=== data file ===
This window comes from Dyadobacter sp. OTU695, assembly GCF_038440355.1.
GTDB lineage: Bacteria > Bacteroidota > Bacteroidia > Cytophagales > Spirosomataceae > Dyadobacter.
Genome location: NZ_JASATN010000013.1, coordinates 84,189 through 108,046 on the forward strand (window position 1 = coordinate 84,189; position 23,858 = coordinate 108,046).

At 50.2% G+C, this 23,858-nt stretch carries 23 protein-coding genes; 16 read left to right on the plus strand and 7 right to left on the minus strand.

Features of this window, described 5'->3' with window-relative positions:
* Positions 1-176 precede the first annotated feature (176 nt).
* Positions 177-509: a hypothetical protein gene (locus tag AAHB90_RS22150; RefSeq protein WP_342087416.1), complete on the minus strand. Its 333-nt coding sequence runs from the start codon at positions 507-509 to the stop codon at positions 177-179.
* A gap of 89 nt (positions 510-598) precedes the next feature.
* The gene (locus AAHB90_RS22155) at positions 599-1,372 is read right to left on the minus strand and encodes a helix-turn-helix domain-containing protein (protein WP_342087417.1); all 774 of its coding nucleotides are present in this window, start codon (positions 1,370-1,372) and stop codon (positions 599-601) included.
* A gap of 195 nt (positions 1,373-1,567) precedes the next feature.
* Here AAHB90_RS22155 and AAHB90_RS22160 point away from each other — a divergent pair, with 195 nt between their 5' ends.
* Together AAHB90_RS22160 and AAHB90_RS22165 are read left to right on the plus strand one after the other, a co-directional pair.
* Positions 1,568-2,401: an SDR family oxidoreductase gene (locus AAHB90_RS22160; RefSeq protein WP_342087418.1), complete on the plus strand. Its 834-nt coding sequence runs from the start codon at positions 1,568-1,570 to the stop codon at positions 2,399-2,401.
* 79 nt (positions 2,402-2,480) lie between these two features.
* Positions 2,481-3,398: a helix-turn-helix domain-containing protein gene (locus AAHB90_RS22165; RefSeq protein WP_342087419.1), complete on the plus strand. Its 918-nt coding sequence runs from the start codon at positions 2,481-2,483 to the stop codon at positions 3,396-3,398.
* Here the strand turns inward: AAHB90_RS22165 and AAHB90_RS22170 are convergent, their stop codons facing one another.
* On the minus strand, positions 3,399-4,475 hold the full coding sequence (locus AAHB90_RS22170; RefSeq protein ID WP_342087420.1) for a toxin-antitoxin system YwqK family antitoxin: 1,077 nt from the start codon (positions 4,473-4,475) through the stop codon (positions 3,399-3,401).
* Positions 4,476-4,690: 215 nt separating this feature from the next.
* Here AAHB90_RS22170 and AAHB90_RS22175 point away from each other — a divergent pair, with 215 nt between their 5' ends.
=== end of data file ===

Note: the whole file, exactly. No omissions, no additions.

This window comes from Dyadobacter sp. OTU695, assembly GCF_038440355.1.
GTDB lineage: Bacteria > Bacteroidota > Bacteroidia > Cytophagales > Spirosomataceae > Dyadobacter.
Genome location: NZ_JASATN010000013.1, coordinates 84,189 through 108,046 on the forward strand (window position 1 = coordinate 84,189; position 23,858 = coordinate 108,046).

At 50.2% G+C, this 23,858-nt stretch carries 23 protein-coding genes; 16 read left to right on the plus strand and 7 right to left on the minus strand.

Features of this window, described 5'->3' with window-relative positions:
* Positions 1-176 precede the first annotated feature (176 nt).
* Positions 177-509: a hypothetical protein gene (locus tag AAHB90_RS22150; RefSeq protein WP_342087416.1), complete on the minus strand. Its 333-nt coding sequence runs from the start codon at positions 507-509 to the stop codon at positions 177-179.
* A gap of 89 nt (positions 510-598) precedes the next feature.
* The gene (locus AAHB90_RS22155) at positions 599-1,372 is read right to left on the minus strand and encodes a helix-turn-helix domain-containing protein (protein WP_342087417.1); all 774 of its coding nucleotides are present in this window, start codon (positions 1,370-1,372) and stop codon (positions 599-601) included.
* A gap of 195 nt (positions 1,373-1,567) precedes the next feature.
* Here AAHB90_RS22155 and AAHB90_RS22160 point away from each other — a divergent pair, with 195 nt between their 5' ends.
* Together AAHB90_RS22160 and AAHB90_RS22165 are read left to right on the plus strand one after the other, a co-directional pair.
* Positions 1,568-2,401: an SDR family oxidoreductase gene (locus AAHB90_RS22160; RefSeq protein WP_342087418.1), complete on the plus strand. Its 834-nt coding sequence runs from the start codon at positions 1,568-1,570 to the stop codon at positions 2,399-2,401.
* 79 nt (positions 2,402-2,480) lie between these two features.
* Positions 2,481-3,398: a helix-turn-helix domain-containing protein gene (locus AAHB90_RS22165; RefSeq protein WP_342087419.1), complete on the plus strand. Its 918-nt coding sequence runs from the start codon at positions 2,481-2,483 to the stop codon at positions 3,396-3,398.
* Here the strand turns inward: AAHB90_RS22165 and AAHB90_RS22170 are convergent, their stop codons facing one another.
* On the minus strand, positions 3,399-4,475 hold the full coding sequence (locus AAHB90_RS22170; RefSeq protein ID WP_342087420.1) for a toxin-antitoxin system YwqK family antitoxin: 1,077 nt from the start codon (positions 4,473-4,475) through the stop codon (positions 3,399-3,401).
* Positions 4,476-4,690: 215 nt separating this feature from the next.
* Here AAHB90_RS22170 and AAHB90_RS22175 point away from each other — a divergent pair, with 215 nt between their 5' ends.